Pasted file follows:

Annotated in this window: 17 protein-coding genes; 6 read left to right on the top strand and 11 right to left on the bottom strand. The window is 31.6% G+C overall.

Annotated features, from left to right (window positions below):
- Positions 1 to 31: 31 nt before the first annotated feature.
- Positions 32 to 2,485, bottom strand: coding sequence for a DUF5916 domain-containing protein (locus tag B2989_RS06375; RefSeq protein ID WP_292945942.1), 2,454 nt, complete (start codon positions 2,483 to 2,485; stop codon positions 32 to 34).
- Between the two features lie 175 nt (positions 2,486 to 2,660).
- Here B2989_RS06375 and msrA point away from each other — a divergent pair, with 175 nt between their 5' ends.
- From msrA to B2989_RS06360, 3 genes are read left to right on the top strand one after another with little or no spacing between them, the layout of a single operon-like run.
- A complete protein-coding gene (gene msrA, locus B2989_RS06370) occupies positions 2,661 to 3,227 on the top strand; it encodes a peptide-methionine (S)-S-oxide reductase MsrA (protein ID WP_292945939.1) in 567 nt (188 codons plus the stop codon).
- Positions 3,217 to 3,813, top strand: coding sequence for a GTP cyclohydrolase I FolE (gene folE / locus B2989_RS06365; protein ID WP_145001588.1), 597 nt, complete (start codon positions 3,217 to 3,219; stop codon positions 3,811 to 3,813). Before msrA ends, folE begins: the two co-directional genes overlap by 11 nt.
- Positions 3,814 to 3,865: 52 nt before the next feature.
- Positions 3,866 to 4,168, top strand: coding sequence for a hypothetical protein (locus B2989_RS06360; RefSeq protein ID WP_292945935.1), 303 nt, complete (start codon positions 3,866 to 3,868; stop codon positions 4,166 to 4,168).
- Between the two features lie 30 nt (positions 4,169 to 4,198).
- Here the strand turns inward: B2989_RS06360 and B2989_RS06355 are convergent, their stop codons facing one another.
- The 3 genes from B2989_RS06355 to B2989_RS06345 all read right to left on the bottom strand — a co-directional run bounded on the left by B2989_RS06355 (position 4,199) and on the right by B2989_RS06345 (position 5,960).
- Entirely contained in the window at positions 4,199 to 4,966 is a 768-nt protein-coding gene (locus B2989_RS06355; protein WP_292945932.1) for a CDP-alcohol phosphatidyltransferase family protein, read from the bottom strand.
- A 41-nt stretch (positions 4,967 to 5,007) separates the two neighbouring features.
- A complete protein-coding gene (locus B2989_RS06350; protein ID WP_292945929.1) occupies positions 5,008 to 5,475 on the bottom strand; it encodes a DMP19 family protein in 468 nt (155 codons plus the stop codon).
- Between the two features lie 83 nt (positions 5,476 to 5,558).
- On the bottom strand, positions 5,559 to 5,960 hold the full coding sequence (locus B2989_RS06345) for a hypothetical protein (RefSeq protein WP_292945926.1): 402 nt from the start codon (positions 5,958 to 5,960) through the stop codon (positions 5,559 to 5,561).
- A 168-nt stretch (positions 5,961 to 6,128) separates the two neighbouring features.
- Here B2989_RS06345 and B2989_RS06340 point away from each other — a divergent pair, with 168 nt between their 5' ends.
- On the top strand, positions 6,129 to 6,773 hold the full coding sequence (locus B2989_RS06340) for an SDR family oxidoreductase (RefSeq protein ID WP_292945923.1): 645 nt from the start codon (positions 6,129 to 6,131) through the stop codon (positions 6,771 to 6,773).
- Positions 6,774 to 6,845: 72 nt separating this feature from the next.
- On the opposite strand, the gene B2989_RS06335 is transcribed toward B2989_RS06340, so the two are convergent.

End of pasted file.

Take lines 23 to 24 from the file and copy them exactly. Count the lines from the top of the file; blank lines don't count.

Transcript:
- Positions 6,774 to 6,845: 72 nt separating this feature from the next.
- On the opposite strand, the gene B2989_RS06335 is transcribed toward B2989_RS06340, so the two are convergent.